I always assumed Memorial Day was a day to reflect upon, remember, and respect the soldiers who never made it home.
And I always thought “celebrating” that day in the commercial sense that we do, as only America can, was trashy. Garish flyers advertising sales on grills and mattresses and cars because all inventory’s gotta go go GOOOO.
Then I’m countered with actual veterans who actually served who say things like “if I die just raise a glass to me and grill away!” Celebrate away, according to them.
Of course they’d say that. That kind of “don’t mourn me” attitude is exactly the characteristic that drew them to serve and risk it all in the first place. Putting others ahead of themselves, doing it for the love of country. And God bless them for it.
But I still can’t help feeling that treating Memorial Day as a day of *celebration* is not the right thing to do. Maybe it’s just me, getting offended on behalf of those with whom I can’t empathize. I didn’t serve, so how could I have an opinion?
But the more I think about it, Memorial Day should also be for those who live daily with the emptiness that comes with having lost a loved one who put the future state of their country ahead of themselves and the immediate concerns of their family.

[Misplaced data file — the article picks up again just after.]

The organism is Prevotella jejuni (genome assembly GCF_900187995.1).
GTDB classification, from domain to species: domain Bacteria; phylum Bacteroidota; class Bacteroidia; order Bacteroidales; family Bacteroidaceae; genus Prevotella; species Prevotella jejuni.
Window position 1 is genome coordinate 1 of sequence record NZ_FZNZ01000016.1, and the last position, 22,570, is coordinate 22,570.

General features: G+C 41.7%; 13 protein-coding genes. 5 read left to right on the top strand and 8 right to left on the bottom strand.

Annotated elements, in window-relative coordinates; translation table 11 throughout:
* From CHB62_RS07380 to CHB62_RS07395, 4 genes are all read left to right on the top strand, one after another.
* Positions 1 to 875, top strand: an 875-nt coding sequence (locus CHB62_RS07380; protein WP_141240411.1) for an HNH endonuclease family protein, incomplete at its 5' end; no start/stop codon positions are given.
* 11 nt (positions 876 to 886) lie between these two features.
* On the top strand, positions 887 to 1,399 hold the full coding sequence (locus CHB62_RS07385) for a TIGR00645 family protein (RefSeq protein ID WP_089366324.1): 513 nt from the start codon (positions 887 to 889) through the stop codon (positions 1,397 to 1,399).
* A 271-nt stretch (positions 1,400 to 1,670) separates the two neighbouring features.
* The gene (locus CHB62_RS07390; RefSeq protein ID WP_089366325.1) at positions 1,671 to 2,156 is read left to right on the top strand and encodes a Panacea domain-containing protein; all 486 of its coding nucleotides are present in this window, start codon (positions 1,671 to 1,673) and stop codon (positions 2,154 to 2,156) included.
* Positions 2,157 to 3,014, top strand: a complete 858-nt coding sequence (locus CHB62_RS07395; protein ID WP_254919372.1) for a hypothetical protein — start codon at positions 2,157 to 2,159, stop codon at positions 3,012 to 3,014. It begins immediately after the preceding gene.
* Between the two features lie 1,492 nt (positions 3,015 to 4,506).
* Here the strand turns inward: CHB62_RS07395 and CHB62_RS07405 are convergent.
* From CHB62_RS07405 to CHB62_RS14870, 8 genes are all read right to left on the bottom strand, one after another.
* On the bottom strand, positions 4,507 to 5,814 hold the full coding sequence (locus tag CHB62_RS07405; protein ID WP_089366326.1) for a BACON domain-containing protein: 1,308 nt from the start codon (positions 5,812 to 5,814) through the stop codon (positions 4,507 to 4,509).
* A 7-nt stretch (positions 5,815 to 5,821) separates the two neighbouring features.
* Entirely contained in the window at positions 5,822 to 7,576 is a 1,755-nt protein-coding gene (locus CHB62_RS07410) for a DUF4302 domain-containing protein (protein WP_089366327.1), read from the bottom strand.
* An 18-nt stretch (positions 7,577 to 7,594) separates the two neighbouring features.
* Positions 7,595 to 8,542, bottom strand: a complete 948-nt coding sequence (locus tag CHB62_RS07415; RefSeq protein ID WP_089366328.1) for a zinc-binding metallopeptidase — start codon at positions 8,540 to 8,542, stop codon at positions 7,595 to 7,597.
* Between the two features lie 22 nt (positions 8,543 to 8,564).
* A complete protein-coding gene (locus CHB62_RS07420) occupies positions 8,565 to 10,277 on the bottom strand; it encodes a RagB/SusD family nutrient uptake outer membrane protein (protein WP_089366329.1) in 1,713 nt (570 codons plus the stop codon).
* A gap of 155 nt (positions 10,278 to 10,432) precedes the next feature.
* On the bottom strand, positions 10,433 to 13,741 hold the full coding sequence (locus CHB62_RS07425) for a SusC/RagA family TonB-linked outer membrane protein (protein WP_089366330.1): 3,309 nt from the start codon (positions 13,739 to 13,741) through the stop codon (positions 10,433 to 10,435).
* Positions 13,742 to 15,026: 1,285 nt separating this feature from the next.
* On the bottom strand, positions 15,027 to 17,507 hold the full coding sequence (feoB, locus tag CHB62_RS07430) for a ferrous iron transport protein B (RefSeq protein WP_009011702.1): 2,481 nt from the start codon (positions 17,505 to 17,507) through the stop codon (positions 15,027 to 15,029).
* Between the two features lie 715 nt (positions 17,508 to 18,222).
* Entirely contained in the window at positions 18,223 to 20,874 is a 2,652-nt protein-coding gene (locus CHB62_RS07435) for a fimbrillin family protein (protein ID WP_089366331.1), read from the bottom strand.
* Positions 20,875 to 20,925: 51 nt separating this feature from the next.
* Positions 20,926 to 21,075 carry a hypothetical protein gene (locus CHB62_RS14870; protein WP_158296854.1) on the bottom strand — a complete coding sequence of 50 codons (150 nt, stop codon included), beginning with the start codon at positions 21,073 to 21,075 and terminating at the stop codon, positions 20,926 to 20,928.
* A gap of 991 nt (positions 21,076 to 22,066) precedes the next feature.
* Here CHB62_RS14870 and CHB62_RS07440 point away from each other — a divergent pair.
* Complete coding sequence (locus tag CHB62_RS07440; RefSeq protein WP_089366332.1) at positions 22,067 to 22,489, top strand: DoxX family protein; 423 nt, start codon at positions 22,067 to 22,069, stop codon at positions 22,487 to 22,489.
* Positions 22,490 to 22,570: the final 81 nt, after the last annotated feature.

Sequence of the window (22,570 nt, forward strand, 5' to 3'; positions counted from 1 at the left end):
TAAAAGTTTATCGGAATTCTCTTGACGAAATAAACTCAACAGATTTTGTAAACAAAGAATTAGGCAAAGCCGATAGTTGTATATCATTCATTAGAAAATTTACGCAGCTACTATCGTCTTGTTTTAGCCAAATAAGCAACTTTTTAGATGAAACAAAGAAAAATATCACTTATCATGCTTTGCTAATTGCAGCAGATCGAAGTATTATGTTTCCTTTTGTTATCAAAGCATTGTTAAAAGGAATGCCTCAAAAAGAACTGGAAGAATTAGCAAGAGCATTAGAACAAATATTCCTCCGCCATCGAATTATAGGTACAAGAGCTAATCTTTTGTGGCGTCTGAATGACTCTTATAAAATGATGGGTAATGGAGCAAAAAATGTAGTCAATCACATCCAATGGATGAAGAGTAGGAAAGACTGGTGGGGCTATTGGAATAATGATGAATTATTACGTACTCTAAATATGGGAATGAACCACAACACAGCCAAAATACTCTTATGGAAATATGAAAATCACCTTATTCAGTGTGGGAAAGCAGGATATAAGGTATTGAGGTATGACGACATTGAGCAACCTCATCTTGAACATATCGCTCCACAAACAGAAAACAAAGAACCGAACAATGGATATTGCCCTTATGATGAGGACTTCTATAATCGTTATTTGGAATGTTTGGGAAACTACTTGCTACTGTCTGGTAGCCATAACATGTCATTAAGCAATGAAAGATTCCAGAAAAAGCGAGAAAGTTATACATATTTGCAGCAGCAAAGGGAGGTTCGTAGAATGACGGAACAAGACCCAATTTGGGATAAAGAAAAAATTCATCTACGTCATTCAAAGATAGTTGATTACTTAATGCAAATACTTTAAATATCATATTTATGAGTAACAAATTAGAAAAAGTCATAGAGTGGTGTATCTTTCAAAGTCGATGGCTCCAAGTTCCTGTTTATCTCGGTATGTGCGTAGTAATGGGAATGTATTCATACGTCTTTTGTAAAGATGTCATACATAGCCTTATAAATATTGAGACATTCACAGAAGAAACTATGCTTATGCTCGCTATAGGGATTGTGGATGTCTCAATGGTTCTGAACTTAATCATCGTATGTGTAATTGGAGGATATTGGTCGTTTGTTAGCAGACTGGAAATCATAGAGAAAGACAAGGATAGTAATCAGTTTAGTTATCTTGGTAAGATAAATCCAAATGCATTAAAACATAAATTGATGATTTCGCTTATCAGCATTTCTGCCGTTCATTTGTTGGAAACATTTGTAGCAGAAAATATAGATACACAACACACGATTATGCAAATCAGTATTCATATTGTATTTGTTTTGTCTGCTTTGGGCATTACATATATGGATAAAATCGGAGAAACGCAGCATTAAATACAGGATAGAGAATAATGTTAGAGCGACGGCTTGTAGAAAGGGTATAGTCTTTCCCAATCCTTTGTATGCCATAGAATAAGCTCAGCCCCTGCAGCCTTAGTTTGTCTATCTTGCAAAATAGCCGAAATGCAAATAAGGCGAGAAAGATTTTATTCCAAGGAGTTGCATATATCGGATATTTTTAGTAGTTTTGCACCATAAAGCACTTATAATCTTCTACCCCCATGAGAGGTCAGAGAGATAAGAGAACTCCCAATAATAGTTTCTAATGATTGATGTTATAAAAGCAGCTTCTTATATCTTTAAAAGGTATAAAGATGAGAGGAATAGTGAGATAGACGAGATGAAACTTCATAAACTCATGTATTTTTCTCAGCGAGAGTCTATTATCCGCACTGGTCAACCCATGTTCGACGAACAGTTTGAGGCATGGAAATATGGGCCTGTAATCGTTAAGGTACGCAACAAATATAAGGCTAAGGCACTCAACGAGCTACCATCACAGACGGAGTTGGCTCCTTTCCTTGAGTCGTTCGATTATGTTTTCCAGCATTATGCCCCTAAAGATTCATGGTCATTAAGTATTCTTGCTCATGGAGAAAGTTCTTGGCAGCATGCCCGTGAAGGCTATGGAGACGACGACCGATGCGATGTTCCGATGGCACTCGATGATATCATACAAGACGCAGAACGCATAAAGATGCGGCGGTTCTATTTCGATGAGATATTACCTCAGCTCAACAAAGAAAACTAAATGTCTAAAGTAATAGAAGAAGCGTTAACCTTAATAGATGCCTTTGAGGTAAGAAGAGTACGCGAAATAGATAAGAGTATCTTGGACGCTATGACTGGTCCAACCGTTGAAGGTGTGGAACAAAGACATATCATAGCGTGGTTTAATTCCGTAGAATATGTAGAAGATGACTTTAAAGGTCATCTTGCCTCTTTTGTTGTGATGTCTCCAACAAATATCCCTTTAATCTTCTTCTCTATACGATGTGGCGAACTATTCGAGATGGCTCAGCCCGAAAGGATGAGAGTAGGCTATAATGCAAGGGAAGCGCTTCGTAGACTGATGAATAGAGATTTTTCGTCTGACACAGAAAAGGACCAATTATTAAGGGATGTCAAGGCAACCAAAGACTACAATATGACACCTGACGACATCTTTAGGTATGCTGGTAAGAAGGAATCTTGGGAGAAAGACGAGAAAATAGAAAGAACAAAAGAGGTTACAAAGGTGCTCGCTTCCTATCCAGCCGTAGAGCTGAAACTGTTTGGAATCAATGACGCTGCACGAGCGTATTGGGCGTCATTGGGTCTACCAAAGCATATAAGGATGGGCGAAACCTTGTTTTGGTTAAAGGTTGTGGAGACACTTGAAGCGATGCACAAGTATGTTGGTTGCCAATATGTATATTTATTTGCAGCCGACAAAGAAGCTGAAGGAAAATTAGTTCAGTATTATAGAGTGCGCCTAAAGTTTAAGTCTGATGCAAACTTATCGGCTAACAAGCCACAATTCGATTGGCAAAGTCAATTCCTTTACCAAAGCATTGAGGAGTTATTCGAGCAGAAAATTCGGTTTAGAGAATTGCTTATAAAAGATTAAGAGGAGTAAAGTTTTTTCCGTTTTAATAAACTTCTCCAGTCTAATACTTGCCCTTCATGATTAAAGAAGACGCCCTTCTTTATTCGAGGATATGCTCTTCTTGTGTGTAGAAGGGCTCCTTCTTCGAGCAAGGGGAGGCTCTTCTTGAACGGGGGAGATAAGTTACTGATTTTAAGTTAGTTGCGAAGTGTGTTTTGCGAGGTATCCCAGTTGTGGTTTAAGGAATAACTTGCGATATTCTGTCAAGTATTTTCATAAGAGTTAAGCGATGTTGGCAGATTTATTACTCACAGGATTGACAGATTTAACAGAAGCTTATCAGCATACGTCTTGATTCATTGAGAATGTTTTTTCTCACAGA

It should be for the parents or spouses or children who watched as their son or daughter or husband or wife or mother or father or brother or sister left to follow their other calling. Hoping they’d return. Living with the daily anxiety of getting that call. Living with that pain when, for some, that call actually comes.
It should be for those who served and returned home while their brothers and sisters did not, living with that knowledge every day. Strong on the outside, struggling on the inside.
I’ve only wept a handful of times in the airport. Once was when I got the call my grandfather had passed away unexpectedly. All the others were as I watched soldiers and their loved ones meeting or departing.
Parents hugging their children one last time before watching them deploy after graduating basic training, going off as teenagers to do more than most adults ever will at the command of some politician.
The little girl holding the pillow with her daddy’s picture printed on it saying her daddy was in the army. The husband who embraced his very pregnant wife until the last call to board the plane (that one still gets me).
So while Memorial Day is to remember those who didn’t return, my heart will also be with those who live with the ghosts of those they never got to see again. Your loss is no less important, and your sacrifice deserves our gratitude and respect as well.